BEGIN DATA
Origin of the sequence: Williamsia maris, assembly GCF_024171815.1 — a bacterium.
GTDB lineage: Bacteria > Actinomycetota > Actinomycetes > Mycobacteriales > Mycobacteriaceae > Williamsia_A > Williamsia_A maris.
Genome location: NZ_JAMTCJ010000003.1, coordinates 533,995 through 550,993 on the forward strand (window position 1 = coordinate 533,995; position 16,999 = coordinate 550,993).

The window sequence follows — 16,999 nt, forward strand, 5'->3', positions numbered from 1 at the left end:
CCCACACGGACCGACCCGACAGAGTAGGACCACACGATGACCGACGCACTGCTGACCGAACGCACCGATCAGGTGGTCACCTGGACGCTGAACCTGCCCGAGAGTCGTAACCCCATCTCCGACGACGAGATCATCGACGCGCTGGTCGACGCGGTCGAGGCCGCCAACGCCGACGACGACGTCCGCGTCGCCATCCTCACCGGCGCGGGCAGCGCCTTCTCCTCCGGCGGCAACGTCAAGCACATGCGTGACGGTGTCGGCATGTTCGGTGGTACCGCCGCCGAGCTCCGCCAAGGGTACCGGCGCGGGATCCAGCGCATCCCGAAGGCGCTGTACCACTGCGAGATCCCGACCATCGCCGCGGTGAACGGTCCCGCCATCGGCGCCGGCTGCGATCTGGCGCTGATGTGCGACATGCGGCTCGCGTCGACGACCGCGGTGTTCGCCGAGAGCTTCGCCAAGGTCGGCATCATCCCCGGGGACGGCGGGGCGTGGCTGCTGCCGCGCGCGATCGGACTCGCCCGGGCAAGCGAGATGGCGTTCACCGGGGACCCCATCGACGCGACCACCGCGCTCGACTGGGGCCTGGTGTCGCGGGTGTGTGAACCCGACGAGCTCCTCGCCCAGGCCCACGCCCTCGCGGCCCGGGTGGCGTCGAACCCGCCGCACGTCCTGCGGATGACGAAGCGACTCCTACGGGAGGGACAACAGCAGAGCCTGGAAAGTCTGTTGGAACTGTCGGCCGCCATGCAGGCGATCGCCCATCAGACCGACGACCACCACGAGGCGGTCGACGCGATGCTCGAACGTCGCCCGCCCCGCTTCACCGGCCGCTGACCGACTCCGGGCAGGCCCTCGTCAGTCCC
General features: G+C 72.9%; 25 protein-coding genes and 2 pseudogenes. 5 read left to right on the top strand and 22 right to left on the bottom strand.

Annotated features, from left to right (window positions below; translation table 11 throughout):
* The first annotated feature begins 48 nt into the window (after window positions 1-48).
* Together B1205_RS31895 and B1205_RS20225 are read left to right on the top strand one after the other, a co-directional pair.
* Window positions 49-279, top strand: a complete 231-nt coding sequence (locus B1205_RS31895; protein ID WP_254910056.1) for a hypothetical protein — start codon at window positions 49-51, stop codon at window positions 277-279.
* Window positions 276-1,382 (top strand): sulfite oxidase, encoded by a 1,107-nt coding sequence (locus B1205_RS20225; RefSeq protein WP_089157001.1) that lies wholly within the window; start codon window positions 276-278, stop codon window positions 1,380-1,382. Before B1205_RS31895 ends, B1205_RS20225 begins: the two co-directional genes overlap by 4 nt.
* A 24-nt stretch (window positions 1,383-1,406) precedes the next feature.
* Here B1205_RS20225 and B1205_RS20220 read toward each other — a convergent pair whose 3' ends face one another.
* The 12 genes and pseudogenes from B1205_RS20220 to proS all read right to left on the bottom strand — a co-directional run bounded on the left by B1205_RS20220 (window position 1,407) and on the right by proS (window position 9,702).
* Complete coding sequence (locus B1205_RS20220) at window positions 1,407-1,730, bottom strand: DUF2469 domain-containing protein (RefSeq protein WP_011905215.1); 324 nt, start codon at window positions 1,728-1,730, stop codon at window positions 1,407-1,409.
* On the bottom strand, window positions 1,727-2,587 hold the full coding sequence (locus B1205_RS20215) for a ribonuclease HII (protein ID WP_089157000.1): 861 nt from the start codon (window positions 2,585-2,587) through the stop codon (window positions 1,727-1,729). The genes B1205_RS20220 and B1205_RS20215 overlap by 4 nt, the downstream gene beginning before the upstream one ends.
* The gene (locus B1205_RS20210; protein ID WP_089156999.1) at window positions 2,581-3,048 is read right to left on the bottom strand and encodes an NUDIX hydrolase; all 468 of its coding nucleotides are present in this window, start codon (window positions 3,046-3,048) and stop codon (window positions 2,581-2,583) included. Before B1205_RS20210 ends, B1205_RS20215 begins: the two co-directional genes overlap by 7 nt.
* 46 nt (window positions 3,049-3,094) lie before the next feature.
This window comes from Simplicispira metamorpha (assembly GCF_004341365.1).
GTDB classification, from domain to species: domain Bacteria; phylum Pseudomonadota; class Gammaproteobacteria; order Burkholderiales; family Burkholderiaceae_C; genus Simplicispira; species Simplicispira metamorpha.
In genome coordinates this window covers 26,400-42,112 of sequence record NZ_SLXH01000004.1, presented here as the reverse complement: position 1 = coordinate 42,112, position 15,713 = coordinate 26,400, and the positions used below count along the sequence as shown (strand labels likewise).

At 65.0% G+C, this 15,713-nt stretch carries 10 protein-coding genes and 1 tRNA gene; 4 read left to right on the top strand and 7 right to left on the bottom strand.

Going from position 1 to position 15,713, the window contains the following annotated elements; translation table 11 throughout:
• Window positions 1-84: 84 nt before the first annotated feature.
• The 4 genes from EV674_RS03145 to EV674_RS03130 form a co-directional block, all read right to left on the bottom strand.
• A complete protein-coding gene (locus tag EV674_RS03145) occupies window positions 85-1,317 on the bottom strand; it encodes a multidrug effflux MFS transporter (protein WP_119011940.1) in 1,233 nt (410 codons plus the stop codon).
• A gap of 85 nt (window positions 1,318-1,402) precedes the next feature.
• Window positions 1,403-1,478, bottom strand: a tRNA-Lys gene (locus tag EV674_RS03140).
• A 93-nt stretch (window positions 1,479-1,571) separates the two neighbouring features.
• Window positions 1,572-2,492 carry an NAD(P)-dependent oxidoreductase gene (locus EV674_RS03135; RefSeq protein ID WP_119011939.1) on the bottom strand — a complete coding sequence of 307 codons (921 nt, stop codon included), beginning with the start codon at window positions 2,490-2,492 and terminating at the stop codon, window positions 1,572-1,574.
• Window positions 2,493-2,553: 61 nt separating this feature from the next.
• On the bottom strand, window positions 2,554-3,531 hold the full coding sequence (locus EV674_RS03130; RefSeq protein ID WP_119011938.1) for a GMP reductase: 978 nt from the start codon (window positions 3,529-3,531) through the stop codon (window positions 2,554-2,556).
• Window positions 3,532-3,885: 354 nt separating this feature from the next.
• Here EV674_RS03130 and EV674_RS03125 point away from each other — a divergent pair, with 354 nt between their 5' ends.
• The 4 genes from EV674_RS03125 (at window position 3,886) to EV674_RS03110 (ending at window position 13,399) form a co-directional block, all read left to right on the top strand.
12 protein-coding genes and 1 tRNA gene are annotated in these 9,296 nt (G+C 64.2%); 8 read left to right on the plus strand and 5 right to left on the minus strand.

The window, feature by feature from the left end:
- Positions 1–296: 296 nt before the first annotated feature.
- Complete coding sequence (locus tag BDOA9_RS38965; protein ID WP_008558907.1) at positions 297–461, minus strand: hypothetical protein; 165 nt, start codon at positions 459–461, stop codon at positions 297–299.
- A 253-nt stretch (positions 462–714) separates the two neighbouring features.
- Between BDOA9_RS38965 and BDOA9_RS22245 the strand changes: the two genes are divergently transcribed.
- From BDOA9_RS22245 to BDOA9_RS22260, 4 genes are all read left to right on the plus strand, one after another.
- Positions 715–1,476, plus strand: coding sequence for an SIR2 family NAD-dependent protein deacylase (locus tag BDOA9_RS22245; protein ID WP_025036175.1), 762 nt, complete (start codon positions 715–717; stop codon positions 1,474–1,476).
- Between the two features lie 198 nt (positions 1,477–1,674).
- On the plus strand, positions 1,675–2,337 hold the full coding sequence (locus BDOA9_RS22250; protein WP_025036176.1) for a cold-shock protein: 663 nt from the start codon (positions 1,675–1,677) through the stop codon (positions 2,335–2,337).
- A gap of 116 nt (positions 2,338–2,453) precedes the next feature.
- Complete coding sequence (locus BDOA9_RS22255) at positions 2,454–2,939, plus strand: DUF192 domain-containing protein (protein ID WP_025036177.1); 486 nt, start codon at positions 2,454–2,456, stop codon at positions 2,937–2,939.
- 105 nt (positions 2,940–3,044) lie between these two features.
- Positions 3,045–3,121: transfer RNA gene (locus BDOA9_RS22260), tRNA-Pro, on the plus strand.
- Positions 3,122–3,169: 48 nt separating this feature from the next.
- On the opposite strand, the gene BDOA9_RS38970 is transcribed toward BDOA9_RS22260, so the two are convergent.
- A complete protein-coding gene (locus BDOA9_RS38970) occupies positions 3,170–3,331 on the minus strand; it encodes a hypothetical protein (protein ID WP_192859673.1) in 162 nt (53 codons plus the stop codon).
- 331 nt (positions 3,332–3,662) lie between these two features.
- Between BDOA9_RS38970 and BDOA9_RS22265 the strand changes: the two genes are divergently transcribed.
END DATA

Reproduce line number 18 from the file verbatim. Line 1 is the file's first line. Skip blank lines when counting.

* 46 nt (window positions 3,049-3,094) lie before the next feature.